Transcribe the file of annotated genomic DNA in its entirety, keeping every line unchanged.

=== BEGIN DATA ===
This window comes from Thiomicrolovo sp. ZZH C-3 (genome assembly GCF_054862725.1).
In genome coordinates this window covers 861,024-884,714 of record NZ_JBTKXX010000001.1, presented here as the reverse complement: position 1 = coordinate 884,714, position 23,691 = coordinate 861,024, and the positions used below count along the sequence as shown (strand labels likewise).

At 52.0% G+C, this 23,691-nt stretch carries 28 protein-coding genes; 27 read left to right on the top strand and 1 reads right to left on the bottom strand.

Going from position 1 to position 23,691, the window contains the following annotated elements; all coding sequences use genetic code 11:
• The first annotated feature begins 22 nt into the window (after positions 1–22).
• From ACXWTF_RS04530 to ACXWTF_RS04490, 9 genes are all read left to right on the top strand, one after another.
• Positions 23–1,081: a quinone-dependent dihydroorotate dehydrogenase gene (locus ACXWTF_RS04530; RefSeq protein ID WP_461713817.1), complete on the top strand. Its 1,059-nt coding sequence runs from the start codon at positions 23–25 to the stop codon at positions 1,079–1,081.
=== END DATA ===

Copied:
This window comes from Thiomicrolovo sp. ZZH C-3 (genome assembly GCF_054862725.1).
In genome coordinates this window covers 861,024-884,714 of record NZ_JBTKXX010000001.1, presented here as the reverse complement: position 1 = coordinate 884,714, position 23,691 = coordinate 861,024, and the positions used below count along the sequence as shown (strand labels likewise).

At 52.0% G+C, this 23,691-nt stretch carries 28 protein-coding genes; 27 read left to right on the top strand and 1 reads right to left on the bottom strand.

Going from position 1 to position 23,691, the window contains the following annotated elements; all coding sequences use genetic code 11:
• The first annotated feature begins 22 nt into the window (after positions 1–22).
• From ACXWTF_RS04530 to ACXWTF_RS04490, 9 genes are all read left to right on the top strand, one after another.
• Positions 23–1,081: a quinone-dependent dihydroorotate dehydrogenase gene (locus ACXWTF_RS04530; RefSeq protein ID WP_461713817.1), complete on the top strand. Its 1,059-nt coding sequence runs from the start codon at positions 23–25 to the stop codon at positions 1,079–1,081.